13. Create and edit files as explained further in the episodes of this lesson.

  14. (requires Jekyll Setup from below) Preview the HTML pages for your lesson:

    $ make serve
    

    Alternatively, you can try using Docker:

    $ make docker-serve
    
  15. Commit your changes and push to the gh-pages branch of your repository:

    $ cd data-cleanup
    $ git add changed-file.md
    $ git commit -m "Explanatory message"
    $ git push origin gh-pages
    
  16. Tell us where your lesson is so that we can add it to the appropriate index page(s).

Notes

  1. SSH cloning (rather than the HTTPS cloning used above) will also work for those who have set up SSH keys with GitHub.

  2. Once a lesson has been created, please submit changes for review as pull requests that contain Markdown files only.

  3. Some people have had intermittent errors during the import process, possibly because of the network timing out. If you experience a problem, please re-try; if the problem persists, please get in touch.

Setup Instructions for a specific existing lesson

  1. Installation instructions for core lessons are included in the workshop template’s home page, so that they are all in one place. The setup.md files of core lessons link to the appropriate sections of the workshop template page.

  2. Other lessons’ setup.md include full installation instructions organized by OS (following the model of the workshop template home page).

Jekyll Setup for Lesson Development

Though not essential, it is desirable to be able to preview changes on your own machine before pushing them to GitHub.

In order to preview changes locally, you must install the software described below.

  1. Ruby.

    Linux/macOS: Ruby is usually included with Linux and macOS — this is usually sufficient to preview your changes locally.

    If you aren’t able to preview reliably with your default Ruby installation, you can use the same version of Ruby as GitHub. Currently, GitHub uses Ruby 2.5.3. In order to install Ruby 2.5.3 on Linux and macOS, we recommend using rbenv:

    rbenv install 2.5.3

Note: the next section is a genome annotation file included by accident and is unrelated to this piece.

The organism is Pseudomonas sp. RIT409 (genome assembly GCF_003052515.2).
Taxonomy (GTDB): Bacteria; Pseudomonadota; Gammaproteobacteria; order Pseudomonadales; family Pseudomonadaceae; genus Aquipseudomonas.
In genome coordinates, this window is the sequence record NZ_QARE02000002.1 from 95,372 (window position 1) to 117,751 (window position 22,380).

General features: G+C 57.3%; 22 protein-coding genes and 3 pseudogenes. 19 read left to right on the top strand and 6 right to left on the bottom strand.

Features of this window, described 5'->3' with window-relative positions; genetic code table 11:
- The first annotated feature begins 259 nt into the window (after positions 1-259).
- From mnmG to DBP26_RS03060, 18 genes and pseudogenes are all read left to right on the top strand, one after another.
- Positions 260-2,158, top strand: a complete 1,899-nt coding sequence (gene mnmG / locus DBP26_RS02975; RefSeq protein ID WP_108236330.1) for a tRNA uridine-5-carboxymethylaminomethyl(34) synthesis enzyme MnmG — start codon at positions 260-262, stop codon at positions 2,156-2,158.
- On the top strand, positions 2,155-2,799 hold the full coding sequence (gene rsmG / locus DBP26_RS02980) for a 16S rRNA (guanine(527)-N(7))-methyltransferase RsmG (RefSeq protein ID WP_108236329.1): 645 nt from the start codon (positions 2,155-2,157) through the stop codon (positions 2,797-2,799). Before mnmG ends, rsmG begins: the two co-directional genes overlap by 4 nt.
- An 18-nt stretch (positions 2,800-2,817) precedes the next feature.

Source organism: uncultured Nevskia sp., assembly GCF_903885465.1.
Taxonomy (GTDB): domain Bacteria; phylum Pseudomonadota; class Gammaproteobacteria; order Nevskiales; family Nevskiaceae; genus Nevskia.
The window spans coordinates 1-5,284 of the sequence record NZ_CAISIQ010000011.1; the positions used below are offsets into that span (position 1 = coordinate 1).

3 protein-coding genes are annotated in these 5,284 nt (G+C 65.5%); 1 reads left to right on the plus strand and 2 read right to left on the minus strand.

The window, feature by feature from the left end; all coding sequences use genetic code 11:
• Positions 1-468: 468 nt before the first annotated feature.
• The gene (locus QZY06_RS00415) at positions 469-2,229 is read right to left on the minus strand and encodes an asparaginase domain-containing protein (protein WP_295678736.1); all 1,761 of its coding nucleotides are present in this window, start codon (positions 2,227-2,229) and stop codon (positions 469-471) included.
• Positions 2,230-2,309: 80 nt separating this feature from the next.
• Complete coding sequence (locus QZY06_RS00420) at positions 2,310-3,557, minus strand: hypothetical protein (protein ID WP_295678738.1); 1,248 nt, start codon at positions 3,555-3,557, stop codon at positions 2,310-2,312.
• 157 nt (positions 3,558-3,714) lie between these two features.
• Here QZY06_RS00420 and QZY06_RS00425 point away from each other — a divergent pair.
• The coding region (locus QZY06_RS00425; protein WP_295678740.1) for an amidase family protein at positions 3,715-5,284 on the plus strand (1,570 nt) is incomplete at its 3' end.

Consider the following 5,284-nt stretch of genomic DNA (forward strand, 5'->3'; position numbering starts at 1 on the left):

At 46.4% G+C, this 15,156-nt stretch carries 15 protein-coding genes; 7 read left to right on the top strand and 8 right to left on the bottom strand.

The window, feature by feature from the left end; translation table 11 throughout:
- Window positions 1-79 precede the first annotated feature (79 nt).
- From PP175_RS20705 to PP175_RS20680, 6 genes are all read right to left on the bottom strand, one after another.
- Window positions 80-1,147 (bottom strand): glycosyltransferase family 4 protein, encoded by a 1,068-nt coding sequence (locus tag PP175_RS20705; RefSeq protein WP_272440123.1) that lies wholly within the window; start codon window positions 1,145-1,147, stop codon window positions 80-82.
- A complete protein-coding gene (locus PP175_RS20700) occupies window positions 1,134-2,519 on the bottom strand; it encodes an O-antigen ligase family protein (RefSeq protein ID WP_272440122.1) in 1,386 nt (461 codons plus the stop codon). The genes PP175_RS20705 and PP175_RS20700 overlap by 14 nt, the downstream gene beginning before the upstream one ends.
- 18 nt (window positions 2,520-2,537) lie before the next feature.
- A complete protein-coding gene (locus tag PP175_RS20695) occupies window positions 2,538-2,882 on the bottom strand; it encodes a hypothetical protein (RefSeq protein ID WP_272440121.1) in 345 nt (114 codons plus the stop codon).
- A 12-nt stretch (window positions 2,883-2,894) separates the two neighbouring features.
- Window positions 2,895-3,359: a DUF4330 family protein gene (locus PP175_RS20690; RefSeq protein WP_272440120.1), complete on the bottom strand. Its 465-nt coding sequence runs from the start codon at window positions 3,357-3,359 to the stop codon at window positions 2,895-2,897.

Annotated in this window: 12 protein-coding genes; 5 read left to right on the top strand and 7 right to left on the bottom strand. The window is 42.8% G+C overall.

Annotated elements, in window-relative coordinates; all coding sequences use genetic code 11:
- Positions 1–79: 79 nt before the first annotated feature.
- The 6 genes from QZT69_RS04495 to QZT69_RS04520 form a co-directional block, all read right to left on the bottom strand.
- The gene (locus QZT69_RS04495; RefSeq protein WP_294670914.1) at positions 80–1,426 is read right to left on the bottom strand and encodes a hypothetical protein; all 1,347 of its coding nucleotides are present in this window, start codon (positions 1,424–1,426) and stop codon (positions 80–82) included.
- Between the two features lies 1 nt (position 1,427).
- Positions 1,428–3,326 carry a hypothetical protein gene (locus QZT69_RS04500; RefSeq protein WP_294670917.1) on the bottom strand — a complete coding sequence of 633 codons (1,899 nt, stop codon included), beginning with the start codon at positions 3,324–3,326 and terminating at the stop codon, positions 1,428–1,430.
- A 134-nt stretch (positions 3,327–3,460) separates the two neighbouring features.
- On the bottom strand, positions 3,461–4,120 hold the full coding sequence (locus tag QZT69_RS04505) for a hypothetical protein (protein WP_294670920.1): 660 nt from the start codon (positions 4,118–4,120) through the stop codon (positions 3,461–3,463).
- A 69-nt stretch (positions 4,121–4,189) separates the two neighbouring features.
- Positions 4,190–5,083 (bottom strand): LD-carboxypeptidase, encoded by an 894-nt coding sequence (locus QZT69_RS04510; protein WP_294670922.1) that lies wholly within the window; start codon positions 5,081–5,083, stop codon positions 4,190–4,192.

And then instructing rbenv to use it in your lesson development process by executing the following command from your lesson directory:

    rbenv local 2.5.3
    

    To install rbenv, please use rbenv-installer.

    Windows: Please use RubyInstaller to install Ruby on Windows.

    Upon installing Ruby, check its version by executing

    ruby --version
    

    Windows users should select the start menu option Start command prompt with Ruby to execute the above command.

    For more information, see the Ruby installation guidelines.

  2. RubyGems is a tool which manages Ruby packages. It should have been installed along with Ruby and you can test your installation by running

    gem --version
    
  3. Jekyll. You can install this by running gem install jekyll. On macOS, a user does not have a permission to write to /Library/Ruby/Gems/. Run gem install jekyll --user-install instead.

  4. R Packages. We use knitr, stringr, and checkpoint to format lessons written in R Markdown, so you will need to install these to build R lessons (and this example lesson). The best way to install these packages is to open an R terminal and type:

    install.packages(c('knitr', 'stringr', 'checkpoint', 'ggplot2'),
                     repos = 'https://cran.rstudio.com', dependencies = TRUE)
    

If you want to run bin/lesson_check.py (which is invoked by make lesson-check) you will need Jekyll (so that you have its Markdown parser, which is called Kramdown) and the PyYAML module for Python 3.